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CHICAGO — On a recent afternoon at Chicago’s Dewey Elementary Academy of Fine Arts, Ladon Brumfield asked a group of 9 and 10-year-old African-American girls to define beauty.
The nearly 20 girls unanimously agreed that if a woman had short, kinky hair, she was not beautiful. But when Ms. Brumfield, the director of a project empowering young girls, passed around a photograph of Lupita Nyong’o, the darkbrown-skinned actress who sports an extra-short natural, the girls were silent for a moment.
Then, once again, their answer was unanimous: They agreed Ms. Nyong’o was beautiful.
“It’s like they had to make a mental readjustment,” said Ms. Brumfield, founder of the nonprofit Girls Rule! “This was in conflict with the overwhelming imagery they receive from the media about having to have long hair.”
For more than a decade, increasing numbers of black women have been wearing their natural hair in afros, braids, locks, and twists. But now, thanks in part to Ms. Nyong’o, it’s the TWA, or teenie-weenie afro, that’s getting a second look and expanding notions of beauty into the larger culture.
Ms. Nyong’o isn’t the first black woman or celebrity to sport a super-short natural. But what’s different is that she’s been embraced outside the black community as both media darling and graceful beauty. Ms. Nyong’o recently was named the new face of Lancome cosmetics.
Experts say that extra-short hair will have to go to great lengths to overcome many of today’s issues surrounding beauty and hair that reach back to slavery. But it may give more women who have been contemplating the “big chop” the confidence to do so.
“Even when we were wearing afros during the ‘I’m black and I’m proud’ (period of the 1960s and ’70s), people said, ‘Who has the bigger afro?’ and length was an issue,” said journalist and black hair historian A’Lelia Bundles, 61. She’s the great-great-granddaughter of black hair care magnate Madam C.J. Walker.
“Hair is considered our crown and glory, and women view it as an expression of selfhood. But as we get older and become more secure in ourselves, hair often is just hair.”
“For a lot of black women, hair is an accessory, but they’re also looking for validation,” said Tonya Roberts, who studies multicultural trends at the Chicago office of market researcher Mintel. “When things become acceptable to society, it’s a wink to [the black community] that it’s OK — especially if the question is: Will I be able to get a job with this hairstyle? Will my co-workers or family members accept me?”
As part of a national survey Mintel released last year on black hair care, the company asked black women to rate six hair styles shown in photographs. The styles included hair that was braided, long and straight, short and straight, natural, long and curly, and locked.
Although women considered hair that was long and straight and long and curly to be “high maintenance,” they deemed the styles “healthy,” “sexy,” and “professional.” Short hair, which Mintel defined as about jaw-length, was considered the most “professional” and “classy” of all the styles. Natural hair was viewed as being low maintenance while conveying confidence.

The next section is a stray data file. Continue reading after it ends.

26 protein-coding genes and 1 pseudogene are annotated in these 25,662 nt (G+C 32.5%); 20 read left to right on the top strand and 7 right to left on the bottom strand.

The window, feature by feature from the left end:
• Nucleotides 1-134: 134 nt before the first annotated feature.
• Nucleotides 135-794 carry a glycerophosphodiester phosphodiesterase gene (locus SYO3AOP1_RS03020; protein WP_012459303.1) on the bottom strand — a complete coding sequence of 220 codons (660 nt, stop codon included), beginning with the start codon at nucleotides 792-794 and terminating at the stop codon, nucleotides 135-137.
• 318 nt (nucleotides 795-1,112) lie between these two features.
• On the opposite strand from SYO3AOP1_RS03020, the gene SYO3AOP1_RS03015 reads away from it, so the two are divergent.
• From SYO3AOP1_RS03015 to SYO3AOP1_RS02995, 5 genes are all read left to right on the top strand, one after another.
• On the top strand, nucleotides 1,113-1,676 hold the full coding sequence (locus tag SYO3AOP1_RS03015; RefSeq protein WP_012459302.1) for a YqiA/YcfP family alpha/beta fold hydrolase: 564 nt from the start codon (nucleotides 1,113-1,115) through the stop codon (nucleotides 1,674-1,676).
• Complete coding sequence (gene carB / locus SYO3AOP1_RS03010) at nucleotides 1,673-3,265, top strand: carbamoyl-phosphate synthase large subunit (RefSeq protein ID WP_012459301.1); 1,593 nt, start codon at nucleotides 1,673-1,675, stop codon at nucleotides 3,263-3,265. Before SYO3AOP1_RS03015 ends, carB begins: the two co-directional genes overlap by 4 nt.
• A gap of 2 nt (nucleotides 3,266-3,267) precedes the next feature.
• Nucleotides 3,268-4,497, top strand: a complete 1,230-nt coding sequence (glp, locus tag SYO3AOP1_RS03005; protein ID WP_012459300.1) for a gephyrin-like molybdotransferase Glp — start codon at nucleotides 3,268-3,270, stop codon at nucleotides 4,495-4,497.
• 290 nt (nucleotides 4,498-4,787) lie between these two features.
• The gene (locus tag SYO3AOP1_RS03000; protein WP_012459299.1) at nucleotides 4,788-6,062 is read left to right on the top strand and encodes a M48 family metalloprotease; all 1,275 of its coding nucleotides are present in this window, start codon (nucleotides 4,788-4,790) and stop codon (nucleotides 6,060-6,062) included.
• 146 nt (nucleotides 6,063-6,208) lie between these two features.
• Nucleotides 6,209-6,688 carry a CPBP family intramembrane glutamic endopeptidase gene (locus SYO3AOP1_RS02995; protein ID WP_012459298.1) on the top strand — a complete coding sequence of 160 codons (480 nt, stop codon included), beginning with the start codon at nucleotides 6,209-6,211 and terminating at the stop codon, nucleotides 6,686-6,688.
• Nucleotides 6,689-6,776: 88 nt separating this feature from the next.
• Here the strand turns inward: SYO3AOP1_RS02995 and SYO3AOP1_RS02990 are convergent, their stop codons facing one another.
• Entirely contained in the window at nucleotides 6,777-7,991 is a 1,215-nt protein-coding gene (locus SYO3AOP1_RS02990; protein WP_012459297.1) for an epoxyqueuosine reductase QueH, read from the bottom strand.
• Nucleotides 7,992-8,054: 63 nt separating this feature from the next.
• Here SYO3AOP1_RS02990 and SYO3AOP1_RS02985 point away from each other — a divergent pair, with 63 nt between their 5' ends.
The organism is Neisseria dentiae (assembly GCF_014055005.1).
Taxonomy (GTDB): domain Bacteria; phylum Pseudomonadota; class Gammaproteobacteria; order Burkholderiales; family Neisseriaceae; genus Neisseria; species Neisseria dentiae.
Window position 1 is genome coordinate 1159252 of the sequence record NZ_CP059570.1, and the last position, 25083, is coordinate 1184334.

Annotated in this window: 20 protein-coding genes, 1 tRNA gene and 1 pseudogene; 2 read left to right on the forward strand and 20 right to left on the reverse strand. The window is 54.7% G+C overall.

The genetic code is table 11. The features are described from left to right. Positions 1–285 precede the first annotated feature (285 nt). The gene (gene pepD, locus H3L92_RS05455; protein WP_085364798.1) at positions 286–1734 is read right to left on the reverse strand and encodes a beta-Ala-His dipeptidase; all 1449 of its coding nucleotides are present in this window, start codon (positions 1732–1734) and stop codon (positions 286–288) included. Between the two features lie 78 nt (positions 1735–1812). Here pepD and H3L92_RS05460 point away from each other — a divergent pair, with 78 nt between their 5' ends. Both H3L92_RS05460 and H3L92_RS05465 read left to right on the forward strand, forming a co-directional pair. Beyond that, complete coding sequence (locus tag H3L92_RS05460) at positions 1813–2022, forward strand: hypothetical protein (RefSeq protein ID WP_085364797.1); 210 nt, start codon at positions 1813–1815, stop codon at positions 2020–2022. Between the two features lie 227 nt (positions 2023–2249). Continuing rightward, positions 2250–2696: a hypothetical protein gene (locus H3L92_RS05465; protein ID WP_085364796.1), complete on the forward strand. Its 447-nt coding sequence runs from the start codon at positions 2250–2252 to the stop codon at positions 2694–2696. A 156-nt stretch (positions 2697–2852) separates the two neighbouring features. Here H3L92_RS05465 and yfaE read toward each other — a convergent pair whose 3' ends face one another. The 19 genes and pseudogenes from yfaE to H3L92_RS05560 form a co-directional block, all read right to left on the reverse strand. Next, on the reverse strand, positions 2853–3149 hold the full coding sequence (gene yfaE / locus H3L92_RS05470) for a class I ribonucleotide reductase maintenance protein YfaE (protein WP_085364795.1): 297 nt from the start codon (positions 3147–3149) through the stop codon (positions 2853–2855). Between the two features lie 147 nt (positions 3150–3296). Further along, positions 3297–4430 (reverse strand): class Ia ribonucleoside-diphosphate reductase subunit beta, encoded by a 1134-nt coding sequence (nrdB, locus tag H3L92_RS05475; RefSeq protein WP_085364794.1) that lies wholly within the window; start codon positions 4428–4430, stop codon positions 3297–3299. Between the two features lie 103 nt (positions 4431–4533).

“We didn’t ask about the teenie-weenie afros because a couple of years ago people weren’t talking about them the way they are today,” Ms. Roberts said, adding that the firm plans to ask about the style in this year’s survey.
Throughout history, long hair has been viewed as a marker of beauty and femininity among various cultures. But length has been elusive for some black women, whose hair texture can range from straight to wavy to curly to kinky, because the natural coil of the hair makes it appear shorter.
Women who have desired longer hair have depended on hair straightening products, hot combs, flat irons, weaves, extensions, and wigs.
Frances Simmons, a natural hair care professional who visits Chicago public schools to talk to students about proper hair care, said she’s not against women getting weaves or extensions that are woven in properly. But too many girls are getting them at a very young age and at the expense of healthy hair and a healthy self-image.
“I’ve met a lot of girls who prefer some type of hair contraption, rather than their own because they feel hair has to be long to be beautiful,” said Ms. Simmons. “It doesn’t matter if the fake hair is matted and cheap and braids [are] falling off. What does that say about our self-esteem and self-worth?”
Lanita Jacobs, a University of Southern California associate professor of anthropology and American studies and ethnicity, has written about the politics of black hair, and why length and texture matter so much to women of color.
“We grew up stretching our curls out and saying, ‘See this is how long my hair really is,’” said Ms. Jacobs, who’s black and wears her hair in a short afro. “Length is always somewhere in the room unless you take it out of the equation and go in the opposite direction, and that’s what Lupita and others are doing.”
When Chicago resident Candace Peterson, 28, cut most of her hair off in 2011, she said she took in a barrage of negative feedback before she became confident about her hair. She hopes Ms. Nyong’o will inspire girls to love their hair length and texture.
“Lupita’s look is something I’d never seen before [as a standard of beauty] in Hollywood,” said Ms. Peterson. “Maybe I’m an optimist, but I hope she represents a shift. You never know what will make a difference in a child’s life. Maybe by seeing someone who looks like her, she can feel more self-assured and brave.”
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